From the NY times:
IT is a safe bet that Asian currency intervention was not on the minds of Republican primary voters in Delaware this month when they selected a Tea Party favorite, Christine O’Donnell, as their Senate candidate. But the pendulum swings in American politics are a key concern of Wen Jiabao and Naoto Kan, the prime ministers of China and Japan, respectively, who both met with President Obama in New York on Thursday, with the loss of American jobs to Asian competition high on the agenda.
The Asian nations’ interest in American politics stems not just from America’s standing as the sole global superpower, but also from a growing belief among Asian leaders that the era of United States hegemony will soon be over, and that the polarization of its politics symbolizes America’s inability to adapt to the changing nature of global capitalism after the financial crisis.
What does this sweeping statement have to do with the price of yen? Plenty. On Sept. 15, the yen dropped sharply against the dollar, improving the competitiveness of Japanese exporters. After a brief bounce last week, expect the downward trend to continue. Mr. Kan’s government has decided to follow the lead of China and other Asian nations in “managing” (some critics would say manipulating) its currency; it spent a record $23 billion in a single day on foreign exchanges — the largest such intervention ever — instead of leaving the yen’s value entirely to market forces.
To understand how this decision will affect the United States, we must start with parochial politics — not in Delaware, but in the larger parish called Asia, which remains terra incognita to most American politicians and voters.
In Asian politics, what you see is often the opposite of what you get. On Sept 14. Mr. Kan, generally seen as favoring free markets, held on to his job in an intraparty election after a bitter challenge from his rival Ichiro Ozawa, who had loudly demanded a Chinese-style policy of currency intervention to keep the value of the yen low. Given Mr. Kan’s victory, investors assumed that currency intervention was off the agenda and piled into the yen, lifting it to a 15-year high against the dollar. It turns out, however, that Mr. Kan, in winning the election, may have tacitly ceded control of economic policy to Mr. Ozawa, known as the “shadow shogun” for his prowess in backroom dealing. Hence the ensuing sell-off of the yen.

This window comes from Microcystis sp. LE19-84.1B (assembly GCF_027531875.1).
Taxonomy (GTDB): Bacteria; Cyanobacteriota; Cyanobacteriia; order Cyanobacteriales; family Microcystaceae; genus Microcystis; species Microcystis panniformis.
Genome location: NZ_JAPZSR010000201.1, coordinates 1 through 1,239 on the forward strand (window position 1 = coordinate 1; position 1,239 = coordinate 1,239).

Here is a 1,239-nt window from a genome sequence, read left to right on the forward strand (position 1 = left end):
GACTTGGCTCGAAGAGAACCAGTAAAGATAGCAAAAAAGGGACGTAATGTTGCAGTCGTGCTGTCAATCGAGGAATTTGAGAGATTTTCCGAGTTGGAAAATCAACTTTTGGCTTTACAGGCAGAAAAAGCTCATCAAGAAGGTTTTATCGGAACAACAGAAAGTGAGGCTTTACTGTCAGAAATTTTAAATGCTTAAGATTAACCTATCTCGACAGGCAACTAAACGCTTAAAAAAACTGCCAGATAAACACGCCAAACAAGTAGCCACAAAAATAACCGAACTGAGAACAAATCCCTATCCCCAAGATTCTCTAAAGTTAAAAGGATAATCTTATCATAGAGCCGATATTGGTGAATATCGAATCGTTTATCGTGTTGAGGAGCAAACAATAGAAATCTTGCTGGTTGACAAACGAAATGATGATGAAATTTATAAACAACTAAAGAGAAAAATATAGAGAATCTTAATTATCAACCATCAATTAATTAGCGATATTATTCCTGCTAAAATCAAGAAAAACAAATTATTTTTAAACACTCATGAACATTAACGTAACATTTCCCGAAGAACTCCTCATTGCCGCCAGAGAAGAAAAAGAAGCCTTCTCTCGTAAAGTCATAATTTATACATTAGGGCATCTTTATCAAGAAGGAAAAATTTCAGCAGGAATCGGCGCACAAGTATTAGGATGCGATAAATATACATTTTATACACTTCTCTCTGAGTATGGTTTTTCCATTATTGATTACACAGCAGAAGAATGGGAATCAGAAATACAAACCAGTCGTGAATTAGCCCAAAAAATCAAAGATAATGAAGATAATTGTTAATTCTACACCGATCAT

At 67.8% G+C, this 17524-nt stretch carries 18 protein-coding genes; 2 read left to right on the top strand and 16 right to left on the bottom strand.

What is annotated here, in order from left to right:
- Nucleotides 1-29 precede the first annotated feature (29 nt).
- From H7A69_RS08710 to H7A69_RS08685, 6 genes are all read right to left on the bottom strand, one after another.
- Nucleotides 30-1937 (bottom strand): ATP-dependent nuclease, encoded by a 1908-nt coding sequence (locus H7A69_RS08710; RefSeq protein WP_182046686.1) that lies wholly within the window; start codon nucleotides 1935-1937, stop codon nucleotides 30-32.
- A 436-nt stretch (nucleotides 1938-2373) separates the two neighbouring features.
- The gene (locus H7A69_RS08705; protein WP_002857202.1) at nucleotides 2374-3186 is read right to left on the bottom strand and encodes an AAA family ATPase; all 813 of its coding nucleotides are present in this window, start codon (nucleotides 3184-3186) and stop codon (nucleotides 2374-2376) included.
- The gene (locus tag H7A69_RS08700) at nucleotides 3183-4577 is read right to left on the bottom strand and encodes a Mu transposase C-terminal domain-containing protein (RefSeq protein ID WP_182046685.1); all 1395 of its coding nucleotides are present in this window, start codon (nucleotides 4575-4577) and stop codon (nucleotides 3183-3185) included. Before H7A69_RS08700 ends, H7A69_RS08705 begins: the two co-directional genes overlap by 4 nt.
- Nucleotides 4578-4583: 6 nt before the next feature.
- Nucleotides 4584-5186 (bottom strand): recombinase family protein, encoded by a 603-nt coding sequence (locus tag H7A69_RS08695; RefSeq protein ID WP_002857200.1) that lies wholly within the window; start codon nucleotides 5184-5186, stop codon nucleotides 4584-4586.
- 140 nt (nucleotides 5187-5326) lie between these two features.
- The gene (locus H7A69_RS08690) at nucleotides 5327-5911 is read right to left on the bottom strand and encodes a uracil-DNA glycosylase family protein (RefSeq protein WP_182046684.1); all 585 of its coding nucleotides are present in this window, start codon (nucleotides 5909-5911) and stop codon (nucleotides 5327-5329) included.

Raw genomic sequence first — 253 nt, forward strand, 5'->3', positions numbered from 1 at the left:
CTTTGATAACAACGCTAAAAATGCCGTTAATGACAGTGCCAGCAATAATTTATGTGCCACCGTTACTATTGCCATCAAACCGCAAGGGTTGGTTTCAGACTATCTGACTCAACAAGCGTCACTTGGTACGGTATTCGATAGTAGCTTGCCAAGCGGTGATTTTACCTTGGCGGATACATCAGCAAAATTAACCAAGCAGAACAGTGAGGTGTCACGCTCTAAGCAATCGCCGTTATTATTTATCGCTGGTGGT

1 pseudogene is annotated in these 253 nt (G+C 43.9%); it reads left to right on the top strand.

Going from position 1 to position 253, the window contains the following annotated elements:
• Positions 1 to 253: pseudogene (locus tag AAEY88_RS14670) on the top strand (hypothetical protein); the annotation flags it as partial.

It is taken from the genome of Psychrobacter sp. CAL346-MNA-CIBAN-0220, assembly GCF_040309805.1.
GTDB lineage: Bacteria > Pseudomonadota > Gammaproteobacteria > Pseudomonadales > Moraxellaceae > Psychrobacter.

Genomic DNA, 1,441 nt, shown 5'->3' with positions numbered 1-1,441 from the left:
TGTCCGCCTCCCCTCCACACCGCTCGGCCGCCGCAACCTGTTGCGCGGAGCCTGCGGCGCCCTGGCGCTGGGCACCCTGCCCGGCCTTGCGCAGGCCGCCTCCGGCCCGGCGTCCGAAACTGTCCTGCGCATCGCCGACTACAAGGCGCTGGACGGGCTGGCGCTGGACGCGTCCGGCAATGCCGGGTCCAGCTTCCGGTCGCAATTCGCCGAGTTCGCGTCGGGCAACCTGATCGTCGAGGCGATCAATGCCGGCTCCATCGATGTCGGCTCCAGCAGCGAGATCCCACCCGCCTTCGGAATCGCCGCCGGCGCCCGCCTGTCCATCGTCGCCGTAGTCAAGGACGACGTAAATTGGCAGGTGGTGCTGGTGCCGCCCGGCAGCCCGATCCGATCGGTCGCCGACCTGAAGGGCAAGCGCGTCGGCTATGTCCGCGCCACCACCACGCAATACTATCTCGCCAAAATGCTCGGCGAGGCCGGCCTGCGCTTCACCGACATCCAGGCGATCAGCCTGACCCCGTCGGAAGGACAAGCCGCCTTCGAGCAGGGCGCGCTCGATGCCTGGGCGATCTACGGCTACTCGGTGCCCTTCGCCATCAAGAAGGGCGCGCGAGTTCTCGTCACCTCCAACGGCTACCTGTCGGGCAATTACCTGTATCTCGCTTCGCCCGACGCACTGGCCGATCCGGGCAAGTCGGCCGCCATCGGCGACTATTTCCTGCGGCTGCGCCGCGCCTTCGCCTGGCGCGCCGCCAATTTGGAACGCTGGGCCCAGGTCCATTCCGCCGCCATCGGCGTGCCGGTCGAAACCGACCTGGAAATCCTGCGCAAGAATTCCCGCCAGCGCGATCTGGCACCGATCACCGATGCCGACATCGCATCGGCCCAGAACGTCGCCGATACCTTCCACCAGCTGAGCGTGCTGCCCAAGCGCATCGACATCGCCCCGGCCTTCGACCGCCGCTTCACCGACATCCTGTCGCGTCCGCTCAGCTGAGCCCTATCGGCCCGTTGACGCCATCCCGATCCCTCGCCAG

The decision to break with free-market ideology and spend government money to control the yen’s value against the dollar was mainly driven by Japan’s relationship with China, not America. Japanese companies including Sony and Toyota that had demanded government action devaluing the yen were not concerned primarily with their competitiveness against America rivals. The motivation was a fear of being undercut by exporters in China, Korea, Singapore and Taiwan — all countries that aggressively manage their exchange rates.
With Chinese economic policy now serving as a model for other Asian countries, Japan was faced with a stark choice: back United States criticisms that China is artificially keeping down the value of its currency, the renminbi, or emulate China’s approach. It is a sign of the times that Japan chose to follow China at the cost of irritating America.
Japan’s action suggests that, in the aftermath of the recent financial crisis, the dominance of free-market thinking in international economic management is over. Washington must understand this, or find itself constantly outmaneuvered in dealings with the rest of the world. Instead of obsessing over China’s currency manipulation as if it were a unique exception in a world of untrammeled market forces, the United States must adapt to an environment where exchange rates and trade imbalances are managed consciously and have become a legitimate subject for debate in international forums like the Group of 20.
Market fundamentalists who feel that government interference with free markets is anathema should be reminded that, by today’s dogmatic standards, Ronald Reagan is one of the great manipulators of all time. He presided over two of the biggest currency interventions in history: the Plaza agreement, which devalued the dollar in 1985, and the Louvre accord of 1987, which brought this devaluation to an end.